MI-Connection annual audit report clean
by Staff Writer
by Katie Orlando
Dixon Hughes Goodman representatives gave MI-Connection board of directors a clean annual audit report at their monthly meeting Oct. 27.
The audit found no significant deficiencies, weaknesses or problems with management, audit partner April Bell said. It did find opportunities for growth, in the possibility of penetrating underserved markets, benefiting from increased use of MI-Connection services and the sound economic footing of Davidson and Mooresville, the system’s owners.
MI-Connection’s liabilities total $87,985,867. The company decreased its deficit from more than $15 million at the beginning of fiscal year 2011 to about $14.3 at the end of the fiscal year, June 30.
Numbers could fluctuate in terms of MI-Connection’s total inventory, which Bell said is valued at the lower end of cost or market value. If the company does not stay on top of inventory, some assets become outdated or unusable, losing inventory value. Board member Brett Ellis said the board would look into analyzing inventory to keep the value accurate and make sure inventory is still useful.
MI-Connection’s cash flow has increased over the last three years, generating $3 million in 2011, and has been managed well, Bell said.
In 2011, the company started repaying the principle on its debt, instead of just interest, and is paying its debt on schedule. While it will take time and strong profits to bring MI-Connection into the black, it did decrease its net debt this year.
MI-Connection’s revenue for fiscal year 2011 totaled more than $15 million, General Manager Alan Hall said. With operating expenses around $13 million, MI-Connection’s earnings before interest, depreciation and amortization and not including debt service were $2.4 million, Hall said.
Quarterly financial report
At the end of the first quarter of fiscal year 2012, MI-Connection reported more subscription gains than all its previous fiscal year. The company has seen significant growth across all of its services, with data subscriptions 2,257 percent higher than the first quarter of last fiscal year. MI-Connection now provides voice services for 2,782 customers, video services to 12,286 customers and data services to 10,076 customers.
The subscription gains are not yet reflected, however, in the revenue numbers, Ellis reported.
Revenues are slightly down, lower than last quarter in video and miscellaneous categories.
“Financial results lag operating results in a subscription business,” Ellis said.
Meaning, consistent subscription gains do not immediately mean more money.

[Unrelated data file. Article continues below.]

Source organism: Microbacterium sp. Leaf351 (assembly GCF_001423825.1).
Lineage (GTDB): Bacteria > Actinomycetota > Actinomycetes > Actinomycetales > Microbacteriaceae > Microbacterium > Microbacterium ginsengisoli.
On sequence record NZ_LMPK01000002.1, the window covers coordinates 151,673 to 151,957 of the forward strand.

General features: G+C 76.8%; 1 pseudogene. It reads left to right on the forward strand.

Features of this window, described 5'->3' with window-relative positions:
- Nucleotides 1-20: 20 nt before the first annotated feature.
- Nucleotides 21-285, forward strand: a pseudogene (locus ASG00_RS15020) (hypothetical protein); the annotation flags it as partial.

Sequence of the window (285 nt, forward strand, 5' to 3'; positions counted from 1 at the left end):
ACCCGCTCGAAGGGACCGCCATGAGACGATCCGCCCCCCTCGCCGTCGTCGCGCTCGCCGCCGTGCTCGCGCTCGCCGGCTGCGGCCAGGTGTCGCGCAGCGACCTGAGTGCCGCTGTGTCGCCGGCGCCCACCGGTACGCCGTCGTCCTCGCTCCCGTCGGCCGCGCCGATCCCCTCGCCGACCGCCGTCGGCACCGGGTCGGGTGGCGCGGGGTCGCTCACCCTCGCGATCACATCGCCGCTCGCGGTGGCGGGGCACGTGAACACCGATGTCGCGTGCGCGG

With subscriber growth, revenue growth will be slow. The average revenue per customer was $86.84 in the first quarter, down 27 cents from last quarter, because of promotions that help MI-Connection sign up new subscribers. These promotions will expire in six months to two years, but there will always be new specials to attract business.
“When those promotions roll off, hopefully those customers will stay on because we gave them good service,” Ellis said.
Internet, phone and cable bundles, while often sold at discounts, tend to retain customers, so the board was not worried about losing subscribers once promotions expire.
“I believe, fundamentally, we’re growing,” board Chairman John Venzon said. “The financial numbers don’t reflect that growth (yet).”
Transition Manager David Auger was hesitant to project a date to officially transition MI-Connection operations in-house from Virginia-based Bristol Virginia Utilities. But the two issues holding the transition back have been resolved, he said. MI-Connection and Bristol resolved a database issue on Oct. 20, and Auger is waiting on confirmation of a resolution of an outstanding vendor contract.
Auger and his transition team are finalizing a new operating agreement, which he expects to present at the next board meeting.
Job descriptions for open positions have been developed and will be posted internally next week. Auger is working to establish local banking agreements, map internal payroll and transition benefits.
To operate MI-Connection locally, the company must set up a local bank account with local signatories. The board approved a resolution giving Venzon authority to implement the change in banking procedures, open an account and sign checks. The board must still approve any banking actions, and Venzon said the board will adopt a policy for signing checks and handling money.
Board member Dawn Huston invited board members to join her on the marketing committee. Research results will be available in November that will guide MI-Connection’s upcoming marketing efforts. The next MI-Connection board meeting date will be announced later this month.